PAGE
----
Africa’s credit infrastructure has lagged behind the rest of the world for years due to low credit coverage from its offices. According to a World Bank report, only 11% of Africans have their credit information recorded by private credit bureaus. And for those who are banked, only 17% have access to loans.
Thus, there is a real need to record credit transactions. And as financial services in Africa continue to digitize, real-time access to credit is becoming increasingly important.
Credit bureau systems in Africa need to be upgraded to address these issues, but as this is a difficult task, the infrastructure platforms that provide lending processes are positioned as market options. Indicina, one such platform based in Lagos, Nigeria, is announcing an initial round of $ 3 million.
Pan-European venture capital firm Target Global, headquartered in Berlin, topped the list, adding to its long list of investments in Nigerian startups, including Kuda, Kippa and Edukoya. The company’s partner Ricardo Schaefer will join the board of Indicina. Greycroft also participated in this round, as did RV Ventures.
As it has been established, access to credit is an integral part of the acceptance of financial services in each region. But while large corporations and high net worth individuals have no problem accessing bank loans in Nigeria, the retail and SME segments have been somewhat neglected on a large scale.
This concern was too important for Yvonne Johnson to ignore while working as a chief executive at First Bank, one of Nigeria’s largest banks in terms of assets. And as digital banking – which includes lending – began to grow in the country, she told TechCrunch that she sees an opportunity to launch Indicina in 2019 to provide credit lines and financial analysis tools for these businesses.
Thus, lenders can use Indicina for credit rating and sentiment analysis of banks, gaining access to ML-managed financial analysis and an improved view of consumers who do not currently have, and refusing unsecured loans. Another interesting angle to Indicina’s decision is that lenders who process loan applications manually can use the platform to double or triple their volume without blowing up their credit books.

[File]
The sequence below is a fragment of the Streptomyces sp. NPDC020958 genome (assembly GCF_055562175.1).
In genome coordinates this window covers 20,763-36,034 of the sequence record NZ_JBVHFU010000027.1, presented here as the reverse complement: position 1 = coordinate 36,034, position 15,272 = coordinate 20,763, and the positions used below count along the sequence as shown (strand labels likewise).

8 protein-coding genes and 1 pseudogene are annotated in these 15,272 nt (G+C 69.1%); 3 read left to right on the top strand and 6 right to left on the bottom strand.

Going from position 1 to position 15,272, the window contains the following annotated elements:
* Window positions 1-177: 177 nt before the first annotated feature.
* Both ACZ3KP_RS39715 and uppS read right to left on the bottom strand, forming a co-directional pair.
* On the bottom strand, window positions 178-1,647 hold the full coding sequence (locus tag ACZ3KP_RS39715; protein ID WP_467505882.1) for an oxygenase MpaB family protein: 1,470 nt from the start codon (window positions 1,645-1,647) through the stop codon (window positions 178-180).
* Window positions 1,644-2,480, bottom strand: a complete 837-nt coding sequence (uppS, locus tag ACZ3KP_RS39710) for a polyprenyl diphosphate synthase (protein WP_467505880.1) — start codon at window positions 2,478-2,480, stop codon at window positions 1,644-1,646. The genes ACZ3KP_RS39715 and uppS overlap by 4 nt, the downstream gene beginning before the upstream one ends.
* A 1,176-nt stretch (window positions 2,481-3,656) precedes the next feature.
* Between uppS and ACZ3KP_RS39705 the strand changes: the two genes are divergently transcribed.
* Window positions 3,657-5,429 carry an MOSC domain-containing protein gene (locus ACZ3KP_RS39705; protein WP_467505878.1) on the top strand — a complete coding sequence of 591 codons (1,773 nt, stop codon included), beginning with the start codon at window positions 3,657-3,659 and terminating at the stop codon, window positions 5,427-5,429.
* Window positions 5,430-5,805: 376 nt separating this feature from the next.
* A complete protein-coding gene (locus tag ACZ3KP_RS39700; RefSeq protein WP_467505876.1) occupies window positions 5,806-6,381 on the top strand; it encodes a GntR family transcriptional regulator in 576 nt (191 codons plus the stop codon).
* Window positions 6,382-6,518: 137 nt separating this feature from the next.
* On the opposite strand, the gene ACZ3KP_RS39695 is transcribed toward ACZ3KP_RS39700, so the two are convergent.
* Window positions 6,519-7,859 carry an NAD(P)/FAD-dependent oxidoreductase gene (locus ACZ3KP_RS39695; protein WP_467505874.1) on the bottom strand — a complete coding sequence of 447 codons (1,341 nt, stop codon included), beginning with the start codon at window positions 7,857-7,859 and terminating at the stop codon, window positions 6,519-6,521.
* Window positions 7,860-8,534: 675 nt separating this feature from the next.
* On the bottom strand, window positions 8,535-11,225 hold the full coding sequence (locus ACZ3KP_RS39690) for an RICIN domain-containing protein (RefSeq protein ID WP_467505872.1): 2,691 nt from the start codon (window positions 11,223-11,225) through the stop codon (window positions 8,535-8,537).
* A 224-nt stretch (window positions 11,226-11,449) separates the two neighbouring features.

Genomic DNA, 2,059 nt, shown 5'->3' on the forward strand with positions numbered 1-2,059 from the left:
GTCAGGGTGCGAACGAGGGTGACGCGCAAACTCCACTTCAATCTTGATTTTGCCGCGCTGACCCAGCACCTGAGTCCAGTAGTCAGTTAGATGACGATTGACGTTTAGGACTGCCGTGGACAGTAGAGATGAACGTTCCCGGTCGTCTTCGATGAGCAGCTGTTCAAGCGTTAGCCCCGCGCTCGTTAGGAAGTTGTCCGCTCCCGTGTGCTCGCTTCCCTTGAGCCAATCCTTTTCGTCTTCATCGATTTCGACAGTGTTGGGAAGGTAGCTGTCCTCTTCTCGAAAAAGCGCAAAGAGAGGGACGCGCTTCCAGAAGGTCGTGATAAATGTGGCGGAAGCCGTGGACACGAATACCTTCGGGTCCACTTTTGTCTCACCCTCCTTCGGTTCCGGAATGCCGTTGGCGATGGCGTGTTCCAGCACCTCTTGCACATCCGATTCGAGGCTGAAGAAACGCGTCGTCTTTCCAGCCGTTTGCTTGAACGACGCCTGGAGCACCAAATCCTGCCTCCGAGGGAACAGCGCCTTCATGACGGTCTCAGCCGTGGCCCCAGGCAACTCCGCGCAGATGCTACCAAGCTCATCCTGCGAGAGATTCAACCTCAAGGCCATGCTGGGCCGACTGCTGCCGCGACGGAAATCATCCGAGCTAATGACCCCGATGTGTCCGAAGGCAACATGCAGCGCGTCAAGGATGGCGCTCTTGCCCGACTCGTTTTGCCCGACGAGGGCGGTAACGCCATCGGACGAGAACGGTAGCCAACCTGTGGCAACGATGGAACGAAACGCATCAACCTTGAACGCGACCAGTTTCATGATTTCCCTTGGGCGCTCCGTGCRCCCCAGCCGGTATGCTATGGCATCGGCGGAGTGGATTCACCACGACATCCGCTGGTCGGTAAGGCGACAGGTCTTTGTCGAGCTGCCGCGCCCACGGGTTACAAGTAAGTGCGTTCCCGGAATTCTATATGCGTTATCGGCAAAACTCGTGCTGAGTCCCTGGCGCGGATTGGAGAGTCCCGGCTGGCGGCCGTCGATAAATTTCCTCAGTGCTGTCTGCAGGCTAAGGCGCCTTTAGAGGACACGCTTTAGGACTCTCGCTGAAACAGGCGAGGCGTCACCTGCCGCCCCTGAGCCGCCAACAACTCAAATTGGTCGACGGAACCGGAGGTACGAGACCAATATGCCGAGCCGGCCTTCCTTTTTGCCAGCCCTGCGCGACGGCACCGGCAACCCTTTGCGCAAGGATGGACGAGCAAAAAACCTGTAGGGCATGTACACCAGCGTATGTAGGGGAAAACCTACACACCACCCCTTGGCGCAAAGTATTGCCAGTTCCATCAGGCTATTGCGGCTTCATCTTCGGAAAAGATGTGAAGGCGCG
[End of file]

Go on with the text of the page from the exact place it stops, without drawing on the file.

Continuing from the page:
“We have never had a balance. It has never been a question of offering credit to us. We want to focus on the infrastructure layer and provide good infrastructure to make people feel more comfortable, ”said CEO Johnson, who has experience in investment banking at Merrill Lynch.
“We want lenders to be better informed about credit decisions so that they can enter the market faster with their digital product. So we never had a business model that included our balance sheet, which we always worked with creditors. ”
Indicina’s unique approach to solving Africa’s credit problem is why Target Global and Greycroft are investing in the company. According to the two companies – as their partners Schaefer and Will Schkerbiak said – they supported Indicina because it uses data to solve the problem of eligibility of the loan, previously resolved by incomplete creditworthiness assessments.
Fintech partners with credit bureaus and open financial platforms. Johnson, who launched Indicina with CTO Jacob Ayokunle and chief data scientist Carlos del Carpio, said the platform has more than 120 customers, including banks, non-bank lenders and fintech companies. Some include Polaris Bank, LipaLater, VFD, Zilla and CreditDirect. According to information on Indicina’s website, it has helped these customers process more than 3 billion ~ (~ $ 5 million) in loans from 10,000 bank statements and repaid more than 700 million ₦ (~ $ 1.17 million).
The company’s revenue comes from API calls made by its customers when analyzing financial documents. The company will launch a B2C offer in the coming weeks to diversify offers and revenue streams. Although Indicina is already analyzing real-time bank statements so that lenders can make informed decisions, it is hoped that consumers will also need this information. The simplest way to describe it is a credit and financial management platform like Credit Karma.
“We work with creditors; now we want to include consumers. So they see what the lender will see if they apply for a loan, “said Johnson, who is also an angel investor after supporting Flutterwave, Eden and Thndr during the conversation.
Present in Nigeria and Kenya, this new funding will boost Indicina’s expansion into other African markets. “This will also allow the company to strengthen its key product offerings, build more consumer credit recommendation products and strengthen its infrastructure,” the company said in a statement.
Johnson stressed the importance of using the funding to get to the next iteration of Indicina machine learning and data play during the conversation. “This is the basis of what we do,” said the founder, who heads the company with team members on four continents. Funding will allow Indicina to deepen product development in this area by hiring more data scientists and machine learning engineers.